fantasy con2: but you would need som much more than just preventionof aging - you would need to replace brain cells. won't that completley change a person over time?
Greg Bear: I try to tackle some of the ethical and historical problems of biological immortality in VITALS, with a sidetrip into Stalinism and World War 2. The economic and social problems of stopping aging are immense.
Greg Bear: Immortality is indeed the equivalent of becoming many different people in a more or less continuous body...
Greg Bear: Which shows how naive we are when it comes to understanding our basic natures!
**GGK has arrived**
Greg Bear: Hello, GGK.
fantasy con2: mr. bear - it was great having you here, but our time with you issaddly at an end... i do w\hope we can talk again....
GGK: Hello Greg!
Greg Bear: Thanks! IT's been great fun. Hope BLOOD MUSIC has a terrific launch! And that the rest of the con goes very well for all.
fantasy con2: mr. bear - say hello to guy gabriel kay....
fantasy con2: and goodbye for now
fantasy con3: Mr. Bear, thank you for the chat!
Greg Bear: So that's GGK~! Hello again, and bye to all~! (Have fun, GGK... It's a good group.)
fantasy con2: We're pleased to welcome fantasy writer Guy Gavriel Kay, author of Fionavar Tapestry and many other fine books, and also the co-editor of the Silmarillion.
GGK: All, be indulgent ... the lag here is terrible, even with a cable connection!
fantasy con2: Sure! It must be morning where you are...
GGK: I'm delighted to (almost) be with you!
fantasy con2: Here in Israel, people are mostly familiar with your Fionavar books, which have been translated into Hebrew.
GGK: I know that. That's another kind of lag! ...
GGK: It often happens that readers are interested in a book...
GGK: ...that an author did 15-20 years ago!
**Greg Bear has left (timed out)**
fantasy con2: So, for the sake of those readers, can you please tell us a bit about how you started to write
GGK: I wrote my 1st novel, never published, on the island of Crete...
GGK: ... after finishing my law degree. I had promised myself...
GGK: ... at least an attempt to write a book before starting law...
Private>Aya: Any why did he choose to write about the Celtic Mythology
GGK: ... that book was never accepted but received such generous responses...
Private>Aya: As base to his characters
GGK: ... that I was encouraged enough to begin The Summer Tree in 1981 ...
GGK: ... and that was bought after 7 chapters ... so I went back to Crete to finish it!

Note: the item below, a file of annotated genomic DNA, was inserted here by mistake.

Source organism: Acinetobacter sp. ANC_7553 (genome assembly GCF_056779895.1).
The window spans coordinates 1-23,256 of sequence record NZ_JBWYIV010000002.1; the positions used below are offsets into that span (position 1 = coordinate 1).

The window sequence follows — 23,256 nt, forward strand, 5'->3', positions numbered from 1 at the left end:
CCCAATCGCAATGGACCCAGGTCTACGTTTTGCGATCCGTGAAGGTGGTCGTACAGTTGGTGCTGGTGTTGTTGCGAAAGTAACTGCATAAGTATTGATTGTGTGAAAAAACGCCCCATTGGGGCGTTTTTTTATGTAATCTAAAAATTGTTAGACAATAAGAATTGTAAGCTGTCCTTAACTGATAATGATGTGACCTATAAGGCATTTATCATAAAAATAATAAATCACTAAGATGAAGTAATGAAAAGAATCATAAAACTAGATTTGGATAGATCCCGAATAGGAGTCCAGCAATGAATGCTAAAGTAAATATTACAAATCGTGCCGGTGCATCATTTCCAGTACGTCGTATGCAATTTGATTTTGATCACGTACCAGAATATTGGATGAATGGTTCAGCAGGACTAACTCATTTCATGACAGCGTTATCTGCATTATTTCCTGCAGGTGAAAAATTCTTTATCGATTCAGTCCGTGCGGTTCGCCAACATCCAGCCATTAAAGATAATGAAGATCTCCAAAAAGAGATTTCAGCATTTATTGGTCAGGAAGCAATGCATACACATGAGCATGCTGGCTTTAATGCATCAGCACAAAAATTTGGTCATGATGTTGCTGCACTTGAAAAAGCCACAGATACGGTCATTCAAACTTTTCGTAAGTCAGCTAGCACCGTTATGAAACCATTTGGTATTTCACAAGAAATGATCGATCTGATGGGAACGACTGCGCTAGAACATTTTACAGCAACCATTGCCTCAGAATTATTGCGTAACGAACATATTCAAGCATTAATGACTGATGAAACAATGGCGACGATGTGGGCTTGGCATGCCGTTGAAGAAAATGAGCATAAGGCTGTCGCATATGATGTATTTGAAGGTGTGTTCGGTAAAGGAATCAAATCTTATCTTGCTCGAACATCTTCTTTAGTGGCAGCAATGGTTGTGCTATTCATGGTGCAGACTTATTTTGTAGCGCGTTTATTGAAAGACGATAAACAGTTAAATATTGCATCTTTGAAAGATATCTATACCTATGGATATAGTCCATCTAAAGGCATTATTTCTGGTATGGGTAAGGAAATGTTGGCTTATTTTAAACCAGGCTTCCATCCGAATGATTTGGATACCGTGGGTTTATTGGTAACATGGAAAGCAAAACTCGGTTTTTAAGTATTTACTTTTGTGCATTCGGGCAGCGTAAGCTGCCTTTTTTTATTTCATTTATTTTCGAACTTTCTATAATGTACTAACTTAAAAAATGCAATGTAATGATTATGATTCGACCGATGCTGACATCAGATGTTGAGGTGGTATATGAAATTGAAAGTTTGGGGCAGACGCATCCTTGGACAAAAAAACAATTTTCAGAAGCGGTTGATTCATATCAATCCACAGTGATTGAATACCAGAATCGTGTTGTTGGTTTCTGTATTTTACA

**Amit has arrived**
GGK: No puns allowed about Crete, Creation or cretins!
fantasy con2: In Summer Tree, there are indeed some characters who are studying law..is there an autobiographic element to the Fionavar books?
GGK: Well, I never did cross from this world to another, or meet a lios alfar!
GGK: The initial scenes are set in Toronto, but there's nothing especially...
fantasy con2: I wonder, if you think that being a Jew had influenced your writing?
Didi: You mentioned writing in Crete. You've also written in Italy and France. How important do you find your location while writing to your work?
GGK: Two questions!
GGK: Any writer incorporates so many elements of his or her identity ...
GGK: ...(including being a him or a her!) ... in their work. I have no doubt that...
GGK: ...being Jewish factors into my work, but I'm resistant to defining any artist in terms of one single aspect of their nature. ..
GGK: ...I have the same worry about being defined as a 'Canadian author'.
GGK: In terms of location, Didi, I have often found it VERY useful to be...
GGK: ...in the sort of setting I'm trying to evoke. I wrote most of TIGANA in...
GGK: ...Tuscany, and the Renaissance ambience is what I wanted. Same for ARBONNE and Provence.
fantasy con2: And how do you pick settings for your books?
fantasy con2: Is it just the places or a particular historical setting?
GGK: There's no 'formula' for picking a setting. At the end of each book...
GGK: ...I haven't a CLUE what the next one will be!
GGK: I do a lot of reading, casting a wide net, and so far something strong has emerged each time.
fantasy con2: How did you get the idea of writing fantasy based on historical events?
GGK: I think I tend to start with a place and time, and from that emerge with theme, characters, plot.
fantasy con3: do you know |in what historical era will be your nex book\
GGK: The shift towards history was gradual and not planned in any overall way...
GGK: ...as much as anything it simply grew out of my fascination with the past...
GGK: ...and the impact it so often has on the present. In Israel, I suspect that isn't something...
GGK: ...I need to explain!
fantasy con2: About the *time* question, I gather you are especially attached to Middle Ages-Renaissance.
Didi: Indeed. We can't get away from our past even if we try...
GGK: Well, that spans 500 years!
GGK: But I'd say I'm drawn to European history, yes ...
GGK: ...the Sarantine Mosaic is partly about the east-west tensions in Late Antiquity...
GGK: ...Rome and Constantinople.
GGK: Lions of Al-Rassan is inspired by Arabs-Christians-Jews in the Iberian peninsula. What was been called a Golden Age.
**architect has arrived**
fantasy con3: this is something which is a part of jewish history
GGK: Aha! We NEED an architect here!
fantasy con2: I would like to ask a question about religions... In Summer Tree, there is strong base of neo-pagan American religions - such as Wicca (the Goddess/God etc), maybe Norse religion (Mornir) and Shamanism.
GGK: Spain, or Al-Andalus, is indeed a major part of Jewish history.
fantasy con3: and also in tigan
fantasy con3: the wuestion of personal identity and the national identity
fantasy con3: is a question the jews have asked themselves for generations
fantasy con3: it is something from our own history
GGK: Waiting for last part of the Q!
GGK: May be my lag issues!
fantasy con3: that was the last part